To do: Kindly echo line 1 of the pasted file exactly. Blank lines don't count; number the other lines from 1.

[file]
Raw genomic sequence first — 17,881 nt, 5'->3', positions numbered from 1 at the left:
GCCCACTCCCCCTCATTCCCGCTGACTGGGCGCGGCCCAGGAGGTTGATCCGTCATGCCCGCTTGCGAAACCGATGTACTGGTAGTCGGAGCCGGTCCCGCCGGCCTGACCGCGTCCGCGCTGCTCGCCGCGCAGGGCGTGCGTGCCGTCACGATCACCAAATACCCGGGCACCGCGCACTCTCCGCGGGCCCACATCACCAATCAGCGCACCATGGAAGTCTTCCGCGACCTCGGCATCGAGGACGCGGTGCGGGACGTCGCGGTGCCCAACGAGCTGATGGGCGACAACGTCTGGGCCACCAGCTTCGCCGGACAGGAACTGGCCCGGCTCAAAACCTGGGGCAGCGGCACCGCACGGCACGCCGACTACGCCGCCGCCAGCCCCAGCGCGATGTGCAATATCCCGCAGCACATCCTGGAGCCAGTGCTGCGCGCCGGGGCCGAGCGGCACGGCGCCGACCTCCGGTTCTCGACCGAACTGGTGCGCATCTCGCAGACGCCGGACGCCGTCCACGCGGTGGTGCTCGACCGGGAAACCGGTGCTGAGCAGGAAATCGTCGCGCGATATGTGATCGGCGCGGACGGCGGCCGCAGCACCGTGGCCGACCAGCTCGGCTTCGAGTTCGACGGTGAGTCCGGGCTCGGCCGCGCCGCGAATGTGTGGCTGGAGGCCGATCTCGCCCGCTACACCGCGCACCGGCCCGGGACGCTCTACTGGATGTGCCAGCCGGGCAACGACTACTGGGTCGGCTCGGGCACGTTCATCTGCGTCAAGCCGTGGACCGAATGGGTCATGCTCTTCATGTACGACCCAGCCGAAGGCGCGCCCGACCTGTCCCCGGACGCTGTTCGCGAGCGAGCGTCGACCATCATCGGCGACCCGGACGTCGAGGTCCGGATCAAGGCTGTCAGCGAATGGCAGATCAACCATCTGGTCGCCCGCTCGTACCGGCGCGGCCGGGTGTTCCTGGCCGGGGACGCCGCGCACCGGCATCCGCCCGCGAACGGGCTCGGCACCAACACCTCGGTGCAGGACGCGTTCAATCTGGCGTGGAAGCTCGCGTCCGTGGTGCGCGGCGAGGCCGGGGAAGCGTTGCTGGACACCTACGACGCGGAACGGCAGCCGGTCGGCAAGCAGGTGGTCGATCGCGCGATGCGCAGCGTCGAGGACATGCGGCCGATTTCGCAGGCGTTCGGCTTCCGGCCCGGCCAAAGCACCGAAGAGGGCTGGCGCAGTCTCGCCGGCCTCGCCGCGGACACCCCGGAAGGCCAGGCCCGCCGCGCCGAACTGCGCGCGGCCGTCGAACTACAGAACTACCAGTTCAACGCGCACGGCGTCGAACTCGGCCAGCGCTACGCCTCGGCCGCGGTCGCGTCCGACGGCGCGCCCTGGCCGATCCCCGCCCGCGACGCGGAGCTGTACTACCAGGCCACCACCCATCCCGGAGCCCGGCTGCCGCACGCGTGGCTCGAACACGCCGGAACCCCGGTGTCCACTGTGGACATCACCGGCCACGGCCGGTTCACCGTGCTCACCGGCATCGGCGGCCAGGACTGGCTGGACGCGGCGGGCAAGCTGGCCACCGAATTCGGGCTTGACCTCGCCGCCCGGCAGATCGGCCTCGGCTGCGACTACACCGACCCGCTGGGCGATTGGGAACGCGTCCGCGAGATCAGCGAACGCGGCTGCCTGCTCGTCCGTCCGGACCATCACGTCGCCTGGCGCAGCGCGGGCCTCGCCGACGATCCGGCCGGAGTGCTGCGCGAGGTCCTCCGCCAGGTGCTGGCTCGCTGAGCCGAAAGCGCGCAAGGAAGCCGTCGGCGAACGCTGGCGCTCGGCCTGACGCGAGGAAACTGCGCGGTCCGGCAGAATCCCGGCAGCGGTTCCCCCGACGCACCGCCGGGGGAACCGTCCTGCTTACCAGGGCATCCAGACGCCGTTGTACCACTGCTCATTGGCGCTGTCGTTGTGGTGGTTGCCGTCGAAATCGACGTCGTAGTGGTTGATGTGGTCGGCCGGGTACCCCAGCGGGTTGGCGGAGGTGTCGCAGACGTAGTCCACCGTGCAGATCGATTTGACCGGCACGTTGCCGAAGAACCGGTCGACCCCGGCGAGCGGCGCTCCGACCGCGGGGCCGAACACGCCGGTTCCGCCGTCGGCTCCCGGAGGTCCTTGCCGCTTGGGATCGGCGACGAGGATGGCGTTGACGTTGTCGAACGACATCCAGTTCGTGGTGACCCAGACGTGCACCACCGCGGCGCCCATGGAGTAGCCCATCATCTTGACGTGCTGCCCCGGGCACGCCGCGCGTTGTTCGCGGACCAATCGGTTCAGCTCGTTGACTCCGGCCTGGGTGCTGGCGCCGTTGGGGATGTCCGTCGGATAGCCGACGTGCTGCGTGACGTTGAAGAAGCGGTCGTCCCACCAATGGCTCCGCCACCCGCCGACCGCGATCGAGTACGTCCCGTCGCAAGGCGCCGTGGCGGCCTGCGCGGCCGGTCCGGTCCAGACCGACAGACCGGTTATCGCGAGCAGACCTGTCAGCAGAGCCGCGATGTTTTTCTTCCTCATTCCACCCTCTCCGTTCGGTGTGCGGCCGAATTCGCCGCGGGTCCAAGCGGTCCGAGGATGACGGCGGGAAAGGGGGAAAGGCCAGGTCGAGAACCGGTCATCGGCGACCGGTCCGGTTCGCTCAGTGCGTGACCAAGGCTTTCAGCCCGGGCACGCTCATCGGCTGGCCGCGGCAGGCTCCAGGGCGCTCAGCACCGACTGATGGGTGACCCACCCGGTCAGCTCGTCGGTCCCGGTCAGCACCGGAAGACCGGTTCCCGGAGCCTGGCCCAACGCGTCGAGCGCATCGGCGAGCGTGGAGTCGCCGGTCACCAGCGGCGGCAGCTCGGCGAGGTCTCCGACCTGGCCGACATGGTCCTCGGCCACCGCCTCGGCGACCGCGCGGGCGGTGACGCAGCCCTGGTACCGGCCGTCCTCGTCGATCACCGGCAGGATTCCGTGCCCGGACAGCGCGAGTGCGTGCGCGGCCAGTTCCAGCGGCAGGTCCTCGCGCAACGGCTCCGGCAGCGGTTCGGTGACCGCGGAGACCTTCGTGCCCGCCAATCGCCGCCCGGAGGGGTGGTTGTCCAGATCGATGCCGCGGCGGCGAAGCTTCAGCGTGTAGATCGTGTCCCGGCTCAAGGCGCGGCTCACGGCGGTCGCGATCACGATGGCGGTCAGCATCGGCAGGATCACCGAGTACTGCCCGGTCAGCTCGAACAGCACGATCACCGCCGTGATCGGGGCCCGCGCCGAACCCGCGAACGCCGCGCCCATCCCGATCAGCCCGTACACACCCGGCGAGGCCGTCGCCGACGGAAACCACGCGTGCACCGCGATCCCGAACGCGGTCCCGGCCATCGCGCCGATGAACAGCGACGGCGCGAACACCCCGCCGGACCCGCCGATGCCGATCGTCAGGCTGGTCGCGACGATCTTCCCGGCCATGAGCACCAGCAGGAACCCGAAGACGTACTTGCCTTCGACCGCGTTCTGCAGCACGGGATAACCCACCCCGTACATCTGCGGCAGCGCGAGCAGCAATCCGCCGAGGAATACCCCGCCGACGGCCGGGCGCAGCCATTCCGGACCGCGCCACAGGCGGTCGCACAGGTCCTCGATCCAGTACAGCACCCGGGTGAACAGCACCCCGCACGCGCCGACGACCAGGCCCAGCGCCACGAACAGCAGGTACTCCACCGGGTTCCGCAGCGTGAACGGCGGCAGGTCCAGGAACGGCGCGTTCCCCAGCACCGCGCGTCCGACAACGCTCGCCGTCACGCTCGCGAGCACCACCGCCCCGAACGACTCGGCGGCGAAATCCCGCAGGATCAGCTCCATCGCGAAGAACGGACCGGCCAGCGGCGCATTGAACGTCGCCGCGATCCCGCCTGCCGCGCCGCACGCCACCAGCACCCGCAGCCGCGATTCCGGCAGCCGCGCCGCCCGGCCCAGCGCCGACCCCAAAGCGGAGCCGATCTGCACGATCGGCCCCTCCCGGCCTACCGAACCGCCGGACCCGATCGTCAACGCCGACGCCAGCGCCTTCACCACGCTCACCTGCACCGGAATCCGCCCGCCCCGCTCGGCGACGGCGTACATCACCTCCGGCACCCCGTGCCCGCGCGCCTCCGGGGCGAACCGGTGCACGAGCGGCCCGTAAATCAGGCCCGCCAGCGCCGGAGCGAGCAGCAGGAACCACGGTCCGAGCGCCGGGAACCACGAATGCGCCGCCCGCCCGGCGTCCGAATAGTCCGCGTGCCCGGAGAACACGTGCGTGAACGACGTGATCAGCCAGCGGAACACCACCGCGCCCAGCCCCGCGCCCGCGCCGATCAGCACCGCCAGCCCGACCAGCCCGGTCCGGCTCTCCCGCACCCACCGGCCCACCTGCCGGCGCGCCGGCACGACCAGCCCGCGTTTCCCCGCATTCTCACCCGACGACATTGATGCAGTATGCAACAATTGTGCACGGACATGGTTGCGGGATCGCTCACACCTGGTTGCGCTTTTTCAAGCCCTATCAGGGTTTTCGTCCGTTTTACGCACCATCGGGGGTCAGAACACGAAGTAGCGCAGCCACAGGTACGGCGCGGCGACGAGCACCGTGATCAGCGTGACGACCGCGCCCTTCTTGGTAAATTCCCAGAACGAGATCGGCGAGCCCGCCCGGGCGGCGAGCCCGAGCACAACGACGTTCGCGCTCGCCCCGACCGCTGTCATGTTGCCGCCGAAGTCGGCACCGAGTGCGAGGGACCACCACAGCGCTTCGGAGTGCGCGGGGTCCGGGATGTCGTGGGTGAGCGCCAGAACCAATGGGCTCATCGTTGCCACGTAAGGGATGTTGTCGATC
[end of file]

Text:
Raw genomic sequence first — 17,881 nt, 5'->3', positions numbered from 1 at the left: